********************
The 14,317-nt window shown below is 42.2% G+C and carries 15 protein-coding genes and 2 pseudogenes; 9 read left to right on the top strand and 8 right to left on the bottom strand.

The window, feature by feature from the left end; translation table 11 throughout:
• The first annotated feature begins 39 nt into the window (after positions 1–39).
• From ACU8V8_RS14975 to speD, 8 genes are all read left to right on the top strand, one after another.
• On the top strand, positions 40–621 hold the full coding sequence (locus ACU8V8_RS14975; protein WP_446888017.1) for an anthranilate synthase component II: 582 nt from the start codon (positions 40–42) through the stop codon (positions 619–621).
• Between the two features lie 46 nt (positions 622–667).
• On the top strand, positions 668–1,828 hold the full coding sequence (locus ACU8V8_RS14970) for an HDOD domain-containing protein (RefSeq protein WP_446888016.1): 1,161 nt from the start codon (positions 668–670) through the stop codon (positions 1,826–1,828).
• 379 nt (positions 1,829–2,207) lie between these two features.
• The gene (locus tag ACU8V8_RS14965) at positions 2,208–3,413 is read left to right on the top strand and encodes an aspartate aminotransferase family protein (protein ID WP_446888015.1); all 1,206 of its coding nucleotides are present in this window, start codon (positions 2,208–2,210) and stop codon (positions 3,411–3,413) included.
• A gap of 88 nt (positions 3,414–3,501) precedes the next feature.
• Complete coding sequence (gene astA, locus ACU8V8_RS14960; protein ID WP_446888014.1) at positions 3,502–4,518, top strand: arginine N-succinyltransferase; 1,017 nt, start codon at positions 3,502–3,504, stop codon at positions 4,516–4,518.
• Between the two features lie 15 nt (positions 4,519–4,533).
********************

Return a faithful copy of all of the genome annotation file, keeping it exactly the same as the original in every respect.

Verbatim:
The 14,317-nt window shown below is 42.2% G+C and carries 15 protein-coding genes and 2 pseudogenes; 9 read left to right on the top strand and 8 right to left on the bottom strand.

The window, feature by feature from the left end; translation table 11 throughout:
• The first annotated feature begins 39 nt into the window (after positions 1–39).
• From ACU8V8_RS14975 to speD, 8 genes are all read left to right on the top strand, one after another.
• On the top strand, positions 40–621 hold the full coding sequence (locus ACU8V8_RS14975; protein WP_446888017.1) for an anthranilate synthase component II: 582 nt from the start codon (positions 40–42) through the stop codon (positions 619–621).
• Between the two features lie 46 nt (positions 622–667).
• On the top strand, positions 668–1,828 hold the full coding sequence (locus ACU8V8_RS14970) for an HDOD domain-containing protein (RefSeq protein WP_446888016.1): 1,161 nt from the start codon (positions 668–670) through the stop codon (positions 1,826–1,828).
• 379 nt (positions 1,829–2,207) lie between these two features.
• The gene (locus tag ACU8V8_RS14965) at positions 2,208–3,413 is read left to right on the top strand and encodes an aspartate aminotransferase family protein (protein ID WP_446888015.1); all 1,206 of its coding nucleotides are present in this window, start codon (positions 2,208–2,210) and stop codon (positions 3,411–3,413) included.
• A gap of 88 nt (positions 3,414–3,501) precedes the next feature.
• Complete coding sequence (gene astA, locus ACU8V8_RS14960; protein ID WP_446888014.1) at positions 3,502–4,518, top strand: arginine N-succinyltransferase; 1,017 nt, start codon at positions 3,502–3,504, stop codon at positions 4,516–4,518.
• Between the two features lie 15 nt (positions 4,519–4,533).